### Stiff String Synthesis Models

An ideal stiff-string synthesis model is drawn in
Fig. 6.13 [10]. See
§C.6 for a detailed derivation. The delay-line length
is the number of samples in periods at frequency , where
is the number of the highest partial supported (normally the last
one before ). This is the counterpart of
Fig. 6.12 which depicted ideal-string damping which
was *lumped* at a single point in the delay-line loop. For the
ideal stiff string, however, (no damping), it is *dispersion
filtering* that is lumped at a single point of the loop. Dispersion
can be lumped like damping because it, too, is a linear,
time-invariant (LTI) filtering of a propagating wave. Because it is
LTI, dispersion-filtering *commutes* with other LTI systems in
series, such as delay elements. The allpass filter in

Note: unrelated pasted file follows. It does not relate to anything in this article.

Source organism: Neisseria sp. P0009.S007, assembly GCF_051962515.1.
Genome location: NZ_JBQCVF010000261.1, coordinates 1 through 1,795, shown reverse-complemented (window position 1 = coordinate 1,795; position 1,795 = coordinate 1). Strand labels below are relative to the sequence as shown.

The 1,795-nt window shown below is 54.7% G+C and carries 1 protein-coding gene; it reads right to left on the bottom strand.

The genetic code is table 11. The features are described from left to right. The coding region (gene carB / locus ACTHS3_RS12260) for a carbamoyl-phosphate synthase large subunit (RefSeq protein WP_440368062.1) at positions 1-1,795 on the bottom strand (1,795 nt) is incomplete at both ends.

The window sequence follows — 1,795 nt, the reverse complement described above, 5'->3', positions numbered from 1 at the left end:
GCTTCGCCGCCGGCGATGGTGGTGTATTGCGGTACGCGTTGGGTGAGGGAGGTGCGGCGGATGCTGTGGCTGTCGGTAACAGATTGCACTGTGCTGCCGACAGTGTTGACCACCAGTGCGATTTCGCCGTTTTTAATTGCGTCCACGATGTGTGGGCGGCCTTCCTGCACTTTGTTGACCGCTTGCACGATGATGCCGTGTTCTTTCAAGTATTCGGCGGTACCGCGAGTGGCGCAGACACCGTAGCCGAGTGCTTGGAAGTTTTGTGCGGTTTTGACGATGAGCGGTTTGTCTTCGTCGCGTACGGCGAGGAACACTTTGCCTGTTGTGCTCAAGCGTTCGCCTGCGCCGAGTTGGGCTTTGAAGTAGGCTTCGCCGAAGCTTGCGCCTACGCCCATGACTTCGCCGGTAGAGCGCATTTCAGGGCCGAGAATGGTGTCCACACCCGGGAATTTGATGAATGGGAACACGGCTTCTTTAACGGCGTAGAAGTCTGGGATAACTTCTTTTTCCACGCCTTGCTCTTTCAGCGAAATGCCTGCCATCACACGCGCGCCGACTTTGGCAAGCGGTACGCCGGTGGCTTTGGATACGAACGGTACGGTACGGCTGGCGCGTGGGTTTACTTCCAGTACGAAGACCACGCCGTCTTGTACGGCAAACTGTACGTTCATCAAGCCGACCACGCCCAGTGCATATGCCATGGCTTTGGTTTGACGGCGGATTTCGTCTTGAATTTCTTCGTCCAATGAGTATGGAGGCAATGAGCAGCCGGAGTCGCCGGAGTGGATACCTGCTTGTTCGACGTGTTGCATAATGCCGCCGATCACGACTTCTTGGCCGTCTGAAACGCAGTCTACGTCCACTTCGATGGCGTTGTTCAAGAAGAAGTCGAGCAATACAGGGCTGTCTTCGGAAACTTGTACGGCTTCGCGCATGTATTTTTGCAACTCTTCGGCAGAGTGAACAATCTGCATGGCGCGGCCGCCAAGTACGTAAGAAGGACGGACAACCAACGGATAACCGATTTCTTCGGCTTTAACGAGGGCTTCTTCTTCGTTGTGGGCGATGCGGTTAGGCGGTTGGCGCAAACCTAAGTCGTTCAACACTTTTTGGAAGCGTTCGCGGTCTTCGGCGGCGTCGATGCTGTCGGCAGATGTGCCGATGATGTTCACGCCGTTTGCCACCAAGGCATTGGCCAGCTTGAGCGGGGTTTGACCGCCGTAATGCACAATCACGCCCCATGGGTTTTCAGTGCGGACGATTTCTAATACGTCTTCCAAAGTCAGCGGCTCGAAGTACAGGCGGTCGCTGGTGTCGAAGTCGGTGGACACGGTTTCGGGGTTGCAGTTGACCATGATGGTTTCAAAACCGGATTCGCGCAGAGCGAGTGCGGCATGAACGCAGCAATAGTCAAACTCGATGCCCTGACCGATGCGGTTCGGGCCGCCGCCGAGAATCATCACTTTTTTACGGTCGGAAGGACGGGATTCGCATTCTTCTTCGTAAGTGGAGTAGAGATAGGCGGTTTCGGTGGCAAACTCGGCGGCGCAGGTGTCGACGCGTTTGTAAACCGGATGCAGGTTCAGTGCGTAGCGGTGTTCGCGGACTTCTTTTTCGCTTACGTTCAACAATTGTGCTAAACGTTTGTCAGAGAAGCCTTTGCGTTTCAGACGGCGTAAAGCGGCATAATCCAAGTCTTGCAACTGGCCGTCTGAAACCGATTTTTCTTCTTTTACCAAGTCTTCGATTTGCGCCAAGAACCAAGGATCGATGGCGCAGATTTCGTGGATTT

Fig.C.9 corresponds to filter in Fig.9.2 for
the Extended Karplus-Strong algorithm. In practice, losses are also
included for realistic string behavior (filter in
Fig.9.2).

Allpass filters were introduced in §2.8, and a fairly
comprehensive summary is given in Book II of this series
[449, Appendix C].^{7.8}The general transfer function for an allpass filter is given (in the
real, single-input, single-output case) by

*flip*of . For example, if , we have . Thus, is obtained from by simply reversing the order of the coefficients (and conjugating them if they are complex, but normally they are real in practice). For an allpass filter simulating stiffness, we would normally have , since the filter is already in series with a delay line.

Section 6.11 below discusses some methods for designing stiffness allpass filters from measurements of stiff vibrating strings, and §9.4.1 gives further details for the case of piano string modeling.

**Next Section:**

Equivalent Forms

**Previous Section:**

Terminated String Impedance